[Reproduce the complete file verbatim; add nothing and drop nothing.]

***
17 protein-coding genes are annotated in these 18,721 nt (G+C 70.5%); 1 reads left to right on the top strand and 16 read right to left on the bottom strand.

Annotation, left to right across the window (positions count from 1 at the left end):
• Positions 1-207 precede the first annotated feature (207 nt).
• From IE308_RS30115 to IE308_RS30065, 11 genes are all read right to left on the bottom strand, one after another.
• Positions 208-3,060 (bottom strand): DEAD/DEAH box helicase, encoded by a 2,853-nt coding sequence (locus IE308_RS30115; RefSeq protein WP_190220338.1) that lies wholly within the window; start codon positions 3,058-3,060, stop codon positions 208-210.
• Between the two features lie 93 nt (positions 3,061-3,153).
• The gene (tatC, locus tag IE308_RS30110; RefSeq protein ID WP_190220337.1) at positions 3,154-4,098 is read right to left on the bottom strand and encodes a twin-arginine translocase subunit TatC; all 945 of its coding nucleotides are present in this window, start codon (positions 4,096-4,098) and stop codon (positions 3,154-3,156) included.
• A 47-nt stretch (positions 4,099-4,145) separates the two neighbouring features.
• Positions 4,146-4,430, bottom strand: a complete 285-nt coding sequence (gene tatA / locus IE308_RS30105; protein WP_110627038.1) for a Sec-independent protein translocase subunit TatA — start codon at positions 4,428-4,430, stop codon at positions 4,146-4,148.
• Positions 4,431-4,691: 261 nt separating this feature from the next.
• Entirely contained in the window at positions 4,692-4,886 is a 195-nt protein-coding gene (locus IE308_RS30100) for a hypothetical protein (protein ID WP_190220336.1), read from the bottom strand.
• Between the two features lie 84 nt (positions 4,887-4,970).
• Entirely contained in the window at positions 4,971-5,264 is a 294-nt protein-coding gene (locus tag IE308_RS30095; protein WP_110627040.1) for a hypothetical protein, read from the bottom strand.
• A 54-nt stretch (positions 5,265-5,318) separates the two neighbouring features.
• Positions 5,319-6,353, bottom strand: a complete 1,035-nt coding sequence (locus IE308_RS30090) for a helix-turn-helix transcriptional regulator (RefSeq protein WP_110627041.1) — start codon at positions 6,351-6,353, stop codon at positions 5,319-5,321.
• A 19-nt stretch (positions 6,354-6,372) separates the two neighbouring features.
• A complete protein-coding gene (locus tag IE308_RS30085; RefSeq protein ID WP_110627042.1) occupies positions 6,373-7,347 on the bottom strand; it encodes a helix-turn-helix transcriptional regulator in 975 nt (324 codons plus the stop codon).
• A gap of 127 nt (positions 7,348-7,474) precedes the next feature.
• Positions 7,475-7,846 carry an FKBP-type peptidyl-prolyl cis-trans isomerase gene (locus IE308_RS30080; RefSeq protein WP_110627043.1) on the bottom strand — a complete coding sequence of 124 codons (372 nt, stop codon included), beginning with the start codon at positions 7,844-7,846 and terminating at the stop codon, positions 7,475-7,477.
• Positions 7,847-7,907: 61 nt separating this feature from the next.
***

17 protein-coding genes are annotated in these 18,721 nt (G+C 70.5%); 1 reads left to right on the top strand and 16 read right to left on the bottom strand.

Annotation, left to right across the window (positions count from 1 at the left end):
• Positions 1-207 precede the first annotated feature (207 nt).
• From IE308_RS30115 to IE308_RS30065, 11 genes are all read right to left on the bottom strand, one after another.
• Positions 208-3,060 (bottom strand): DEAD/DEAH box helicase, encoded by a 2,853-nt coding sequence (locus IE308_RS30115; RefSeq protein WP_190220338.1) that lies wholly within the window; start codon positions 3,058-3,060, stop codon positions 208-210.
• Between the two features lie 93 nt (positions 3,061-3,153).
• The gene (tatC, locus tag IE308_RS30110; RefSeq protein ID WP_190220337.1) at positions 3,154-4,098 is read right to left on the bottom strand and encodes a twin-arginine translocase subunit TatC; all 945 of its coding nucleotides are present in this window, start codon (positions 4,096-4,098) and stop codon (positions 3,154-3,156) included.
• A 47-nt stretch (positions 4,099-4,145) separates the two neighbouring features.
• Positions 4,146-4,430, bottom strand: a complete 285-nt coding sequence (gene tatA / locus IE308_RS30105; protein WP_110627038.1) for a Sec-independent protein translocase subunit TatA — start codon at positions 4,428-4,430, stop codon at positions 4,146-4,148.
• Positions 4,431-4,691: 261 nt separating this feature from the next.
• Entirely contained in the window at positions 4,692-4,886 is a 195-nt protein-coding gene (locus IE308_RS30100) for a hypothetical protein (protein ID WP_190220336.1), read from the bottom strand.
• Between the two features lie 84 nt (positions 4,887-4,970).
• Entirely contained in the window at positions 4,971-5,264 is a 294-nt protein-coding gene (locus tag IE308_RS30095; protein WP_110627040.1) for a hypothetical protein, read from the bottom strand.
• A 54-nt stretch (positions 5,265-5,318) separates the two neighbouring features.
• Positions 5,319-6,353, bottom strand: a complete 1,035-nt coding sequence (locus IE308_RS30090) for a helix-turn-helix transcriptional regulator (RefSeq protein WP_110627041.1) — start codon at positions 6,351-6,353, stop codon at positions 5,319-5,321.
• A 19-nt stretch (positions 6,354-6,372) separates the two neighbouring features.
• A complete protein-coding gene (locus tag IE308_RS30085; RefSeq protein ID WP_110627042.1) occupies positions 6,373-7,347 on the bottom strand; it encodes a helix-turn-helix transcriptional regulator in 975 nt (324 codons plus the stop codon).
• A gap of 127 nt (positions 7,348-7,474) precedes the next feature.
• Positions 7,475-7,846 carry an FKBP-type peptidyl-prolyl cis-trans isomerase gene (locus IE308_RS30080; RefSeq protein WP_110627043.1) on the bottom strand — a complete coding sequence of 124 codons (372 nt, stop codon included), beginning with the start codon at positions 7,844-7,846 and terminating at the stop codon, positions 7,475-7,477.
• Positions 7,847-7,907: 61 nt separating this feature from the next.